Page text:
Terms Unlimited

1914 Ford Model T touring car, B&W photo
AP
Just 42 and coming off a landslide re-election victory in a conservative Arizona district, Republican Rep. Matt Salmon could be looking at a decades-long congressional career.

Instead, he's looking to go home.

Salmon is keeping a pledge to serve only six years in the House. Six other House members who made term-limits pledges also are stepping down, while three are running for re-election.

"It's important to do it because I said I'd do it," Salmon said. "I think people get really frustrated with politicians who say one thing and then do another. ... It's a no-brainer for me."

Term limits were a hot issue in 1994, when Salmon was elected to the House seat from the Phoenix-area once held by Sen. John McCain. Republicans won control of the House that year and made passing term limits part of the GOP "Contract with America."

But in 1995, the Supreme Court struck down state laws limiting congressional terms and Congress turned back attempts to pass a constitutional amendment on the matter.


The Term-Limits Ten

Ten members of the House of Representatives pledged in 1994 to serve only three, two-year terms. Seven are retiring to keep those pledges. Three are running for re-election.

The seven leaving the House:

  • Charles Canady, R-Fla.
  • Helen Chenoweth-Hage, R-Idaho.
  • Tom Coburn, R-Okla.
  • Tillie Fowler, R-Fla.
  • Jack Metcalf, R-Wash.
  • Matt Salmon, R-Ariz.
  • Mark Sanford, R-S.C.
  • The three seeking re-election:

  • Scott McInnis, R-Colo.
  • Marty Meehan, D-Mass.
  • George Nethercutt, R-Wash.

  • Term limits have faded since then, said Norm Ornstein, an analyst with the conservative American Enterprise Institute in Washington.

    "It's as close to dead as you can get without a certificate," Ornstein said. "We're having good (economic) times, which have tended to bring a less hostile view of politicians, politics and particularly Congress."

    The three House members who decided not to honor their term-limits pledges - Republicans George Nethercutt of Washington and Scott McInnis of Colorado and Democrat Martin Meehan of Massachusetts - say they can help their districts more if they stick around.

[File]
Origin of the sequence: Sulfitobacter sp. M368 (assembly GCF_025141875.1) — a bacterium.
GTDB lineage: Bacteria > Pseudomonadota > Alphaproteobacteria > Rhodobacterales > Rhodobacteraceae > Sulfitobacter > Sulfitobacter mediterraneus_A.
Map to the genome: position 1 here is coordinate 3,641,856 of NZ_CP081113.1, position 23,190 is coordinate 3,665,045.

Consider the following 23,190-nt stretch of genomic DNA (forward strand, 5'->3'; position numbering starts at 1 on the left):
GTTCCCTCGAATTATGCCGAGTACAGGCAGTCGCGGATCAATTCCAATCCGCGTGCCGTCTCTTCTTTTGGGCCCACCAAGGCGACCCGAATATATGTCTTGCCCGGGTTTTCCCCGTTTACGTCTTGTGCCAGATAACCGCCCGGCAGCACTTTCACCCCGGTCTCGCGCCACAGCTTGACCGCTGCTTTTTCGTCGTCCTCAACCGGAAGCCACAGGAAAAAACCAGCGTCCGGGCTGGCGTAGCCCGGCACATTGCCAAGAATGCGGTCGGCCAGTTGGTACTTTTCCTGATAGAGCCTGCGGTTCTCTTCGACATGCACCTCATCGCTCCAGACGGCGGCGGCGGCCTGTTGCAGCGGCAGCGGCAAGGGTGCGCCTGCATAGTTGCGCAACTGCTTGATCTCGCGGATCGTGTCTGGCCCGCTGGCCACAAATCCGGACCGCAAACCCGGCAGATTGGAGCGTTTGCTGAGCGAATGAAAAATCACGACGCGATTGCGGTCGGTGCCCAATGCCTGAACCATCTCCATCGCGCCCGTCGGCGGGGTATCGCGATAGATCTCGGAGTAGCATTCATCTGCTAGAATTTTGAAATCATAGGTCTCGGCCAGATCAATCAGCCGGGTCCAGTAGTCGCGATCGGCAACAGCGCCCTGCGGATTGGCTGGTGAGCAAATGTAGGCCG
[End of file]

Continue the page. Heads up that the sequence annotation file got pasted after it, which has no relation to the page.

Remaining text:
"To me, it makes as much sense as going down to the local hospital and saying, no matter how qualified your heart surgeon is, if he's been here six years, he's out of office automatically," said McInnis, whose district covers most of the western half of Colorado.

    McInnis announced before the 1998 election that he would not retire in 2000. Despite breaking his 1994 pledge to serve no more than six years, he won re-election with 66 percent of the votes. He is a heavy favorite to win again this year.

    Nethercutt, who in 1994 upset then-House Speaker Tom Foley, a 15-term veteran, is expected to have a tougher time.

    The activist group U.S. Term Limits has run ads blasting Nethercutt for his about-face and sent a person dressed in a "Weasel King" costume to shadow Nethercutt at campaign events.

    "It would be easiest to say the heck with it and not run," Nethercutt said. "But I feel an obligation to finish some of the things I've started."

    Salmon and other term-limits supporters say career politicians often become beholden to special interests that donate to their campaigns and congressional leaders who hand out committee assignments.

    "I don't see a nickel's worth of difference, generally speaking, in a member of my party or a member of the other party when it comes to pork-barrel spending after they've been here 15 years," Salmon said. "They just seem to be part of the status quo."

    In Congress, Salmon championed children's issues, and was involved in the successful effort to persuade the Chinese government to release Song Yongyi, a Pennsylvania college librarian imprisoned after returning to his native country to do research. Salmon, who learned Mandarin Chinese for his Mormon missionary work in Taiwan, met with Chinese President Jiang Zemin to press for Song's release.

    Although Salmon's leaving Congress, he's not quitting politics, saying he is "strongly considering" running for Arizona governor in 2002.

    To succeed him in the House, Salmon endorsed Jeff Flake, one of five GOP candidates. The conservative Goldwater Institute's former director promised to limit his time in Washington.

    "That was a prerequisite to me," Salmon said. "I want a servant, not a professional, a careerist."